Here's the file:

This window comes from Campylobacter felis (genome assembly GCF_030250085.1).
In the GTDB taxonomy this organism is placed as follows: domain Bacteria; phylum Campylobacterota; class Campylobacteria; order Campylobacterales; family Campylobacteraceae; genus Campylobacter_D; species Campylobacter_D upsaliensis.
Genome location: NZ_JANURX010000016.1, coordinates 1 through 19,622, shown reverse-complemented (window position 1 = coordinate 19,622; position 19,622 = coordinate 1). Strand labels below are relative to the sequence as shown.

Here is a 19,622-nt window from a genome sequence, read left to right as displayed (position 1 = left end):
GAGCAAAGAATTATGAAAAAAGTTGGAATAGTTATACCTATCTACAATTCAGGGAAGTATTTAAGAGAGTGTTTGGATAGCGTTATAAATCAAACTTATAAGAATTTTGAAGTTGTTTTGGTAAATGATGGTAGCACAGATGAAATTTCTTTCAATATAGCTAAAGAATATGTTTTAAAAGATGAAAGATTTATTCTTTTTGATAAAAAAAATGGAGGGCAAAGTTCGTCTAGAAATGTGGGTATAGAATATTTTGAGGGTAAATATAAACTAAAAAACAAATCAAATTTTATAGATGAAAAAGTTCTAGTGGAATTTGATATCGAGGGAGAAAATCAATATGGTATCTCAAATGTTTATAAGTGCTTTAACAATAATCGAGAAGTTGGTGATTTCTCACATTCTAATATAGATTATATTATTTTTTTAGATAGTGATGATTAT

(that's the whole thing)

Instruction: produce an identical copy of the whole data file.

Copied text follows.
This window comes from Campylobacter felis (genome assembly GCF_030250085.1).
In the GTDB taxonomy this organism is placed as follows: domain Bacteria; phylum Campylobacterota; class Campylobacteria; order Campylobacterales; family Campylobacteraceae; genus Campylobacter_D; species Campylobacter_D upsaliensis.
Genome location: NZ_JANURX010000016.1, coordinates 1 through 19,622, shown reverse-complemented (window position 1 = coordinate 19,622; position 19,622 = coordinate 1). Strand labels below are relative to the sequence as shown.

Here is a 19,622-nt window from a genome sequence, read left to right as displayed (position 1 = left end):
GAGCAAAGAATTATGAAAAAAGTTGGAATAGTTATACCTATCTACAATTCAGGGAAGTATTTAAGAGAGTGTTTGGATAGCGTTATAAATCAAACTTATAAGAATTTTGAAGTTGTTTTGGTAAATGATGGTAGCACAGATGAAATTTCTTTCAATATAGCTAAAGAATATGTTTTAAAAGATGAAAGATTTATTCTTTTTGATAAAAAAAATGGAGGGCAAAGTTCGTCTAGAAATGTGGGTATAGAATATTTTGAGGGTAAATATAAACTAAAAAACAAATCAAATTTTATAGATGAAAAAGTTCTAGTGGAATTTGATATCGAGGGAGAAAATCAATATGGTATCTCAAATGTTTATAAGTGCTTTAACAATAATCGAGAAGTTGGTGATTTCTCACATTCTAATATAGATTATATTATTTTTTTAGATAGTGATGATTAT